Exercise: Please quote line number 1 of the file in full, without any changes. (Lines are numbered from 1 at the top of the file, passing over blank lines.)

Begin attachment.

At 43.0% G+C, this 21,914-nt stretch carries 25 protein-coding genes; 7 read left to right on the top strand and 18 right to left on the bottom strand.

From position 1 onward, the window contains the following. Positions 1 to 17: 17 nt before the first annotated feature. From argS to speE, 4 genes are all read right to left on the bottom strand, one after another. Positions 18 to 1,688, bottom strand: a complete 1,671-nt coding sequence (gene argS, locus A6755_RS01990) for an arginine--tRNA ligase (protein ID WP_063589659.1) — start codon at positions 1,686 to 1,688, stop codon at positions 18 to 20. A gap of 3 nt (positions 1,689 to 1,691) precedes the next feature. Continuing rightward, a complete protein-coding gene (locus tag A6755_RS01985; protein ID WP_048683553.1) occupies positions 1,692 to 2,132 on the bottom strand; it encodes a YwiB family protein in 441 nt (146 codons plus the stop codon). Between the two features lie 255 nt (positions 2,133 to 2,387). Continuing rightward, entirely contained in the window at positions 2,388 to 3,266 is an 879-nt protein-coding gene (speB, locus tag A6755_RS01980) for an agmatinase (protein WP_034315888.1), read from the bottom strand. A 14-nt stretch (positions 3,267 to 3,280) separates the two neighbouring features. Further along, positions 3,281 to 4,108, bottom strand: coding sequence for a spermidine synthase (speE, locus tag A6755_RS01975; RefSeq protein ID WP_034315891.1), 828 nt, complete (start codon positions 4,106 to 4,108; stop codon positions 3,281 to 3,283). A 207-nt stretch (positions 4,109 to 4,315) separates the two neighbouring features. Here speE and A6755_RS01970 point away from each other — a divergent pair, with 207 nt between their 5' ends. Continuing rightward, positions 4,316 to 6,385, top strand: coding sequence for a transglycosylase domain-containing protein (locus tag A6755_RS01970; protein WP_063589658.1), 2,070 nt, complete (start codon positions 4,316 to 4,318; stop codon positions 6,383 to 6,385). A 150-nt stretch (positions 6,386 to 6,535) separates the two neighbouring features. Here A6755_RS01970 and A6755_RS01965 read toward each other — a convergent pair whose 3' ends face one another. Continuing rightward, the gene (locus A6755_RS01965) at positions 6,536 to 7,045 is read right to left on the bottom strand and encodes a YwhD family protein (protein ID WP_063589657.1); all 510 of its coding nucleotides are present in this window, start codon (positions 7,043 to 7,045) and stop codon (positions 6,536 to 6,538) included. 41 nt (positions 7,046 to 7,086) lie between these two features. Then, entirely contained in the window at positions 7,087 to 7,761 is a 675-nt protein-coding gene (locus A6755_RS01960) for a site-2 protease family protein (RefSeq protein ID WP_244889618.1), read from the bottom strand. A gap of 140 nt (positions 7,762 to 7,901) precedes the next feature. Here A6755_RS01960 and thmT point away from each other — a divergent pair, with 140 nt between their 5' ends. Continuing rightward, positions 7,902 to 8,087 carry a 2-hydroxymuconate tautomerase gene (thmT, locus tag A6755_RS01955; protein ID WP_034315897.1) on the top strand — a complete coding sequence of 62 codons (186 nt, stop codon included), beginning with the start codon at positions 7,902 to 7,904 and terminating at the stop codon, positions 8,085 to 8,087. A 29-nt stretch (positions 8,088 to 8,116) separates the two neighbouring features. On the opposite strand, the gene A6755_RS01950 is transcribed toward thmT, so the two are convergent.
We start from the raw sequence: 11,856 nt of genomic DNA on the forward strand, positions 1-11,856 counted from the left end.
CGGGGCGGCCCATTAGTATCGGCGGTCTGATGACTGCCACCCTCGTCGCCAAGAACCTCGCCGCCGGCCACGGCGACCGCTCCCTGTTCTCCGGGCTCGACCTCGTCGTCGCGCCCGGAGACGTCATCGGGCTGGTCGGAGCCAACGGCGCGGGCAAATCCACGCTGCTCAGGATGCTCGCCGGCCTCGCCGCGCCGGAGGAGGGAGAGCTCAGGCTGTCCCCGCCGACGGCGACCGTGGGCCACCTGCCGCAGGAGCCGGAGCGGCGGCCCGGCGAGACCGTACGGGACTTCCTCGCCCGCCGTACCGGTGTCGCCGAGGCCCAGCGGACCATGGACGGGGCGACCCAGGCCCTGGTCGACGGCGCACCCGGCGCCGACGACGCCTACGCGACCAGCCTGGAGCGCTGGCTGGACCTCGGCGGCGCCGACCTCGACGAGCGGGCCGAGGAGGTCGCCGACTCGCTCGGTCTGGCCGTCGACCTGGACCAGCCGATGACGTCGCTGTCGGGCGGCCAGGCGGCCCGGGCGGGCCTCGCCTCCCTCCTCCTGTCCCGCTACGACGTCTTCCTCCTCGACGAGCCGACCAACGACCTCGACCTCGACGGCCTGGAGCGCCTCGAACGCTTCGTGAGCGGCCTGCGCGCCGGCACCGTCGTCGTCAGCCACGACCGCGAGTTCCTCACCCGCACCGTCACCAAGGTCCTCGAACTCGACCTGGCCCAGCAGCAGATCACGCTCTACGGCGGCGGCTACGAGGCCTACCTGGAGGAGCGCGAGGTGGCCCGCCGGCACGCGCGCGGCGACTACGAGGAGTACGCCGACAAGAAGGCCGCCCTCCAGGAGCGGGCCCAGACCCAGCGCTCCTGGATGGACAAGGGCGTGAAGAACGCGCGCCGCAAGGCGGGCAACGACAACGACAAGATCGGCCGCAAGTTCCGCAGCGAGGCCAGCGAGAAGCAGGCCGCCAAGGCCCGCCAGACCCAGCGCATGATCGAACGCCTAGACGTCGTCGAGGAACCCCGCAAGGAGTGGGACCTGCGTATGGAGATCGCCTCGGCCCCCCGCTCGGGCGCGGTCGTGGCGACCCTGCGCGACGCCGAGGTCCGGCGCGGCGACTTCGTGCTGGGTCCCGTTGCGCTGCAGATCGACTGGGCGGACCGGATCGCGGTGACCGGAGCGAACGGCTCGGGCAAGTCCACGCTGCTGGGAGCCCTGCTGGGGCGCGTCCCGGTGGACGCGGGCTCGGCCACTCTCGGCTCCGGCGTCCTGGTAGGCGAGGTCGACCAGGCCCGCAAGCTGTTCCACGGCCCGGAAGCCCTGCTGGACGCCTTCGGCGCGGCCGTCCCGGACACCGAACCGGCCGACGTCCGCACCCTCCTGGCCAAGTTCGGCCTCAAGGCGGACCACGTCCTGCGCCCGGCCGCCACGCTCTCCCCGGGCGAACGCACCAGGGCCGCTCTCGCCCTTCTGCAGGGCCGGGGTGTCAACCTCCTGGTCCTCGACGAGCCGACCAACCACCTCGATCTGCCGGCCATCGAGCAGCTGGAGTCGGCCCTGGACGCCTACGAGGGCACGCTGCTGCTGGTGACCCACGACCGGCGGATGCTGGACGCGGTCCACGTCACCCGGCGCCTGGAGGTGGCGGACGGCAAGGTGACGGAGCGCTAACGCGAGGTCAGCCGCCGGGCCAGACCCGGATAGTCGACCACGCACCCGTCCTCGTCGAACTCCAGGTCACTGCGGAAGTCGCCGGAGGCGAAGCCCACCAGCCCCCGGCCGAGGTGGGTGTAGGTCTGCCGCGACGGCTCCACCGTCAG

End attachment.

At 43.0% G+C, this 21,914-nt stretch carries 25 protein-coding genes; 7 read left to right on the top strand and 18 right to left on the bottom strand.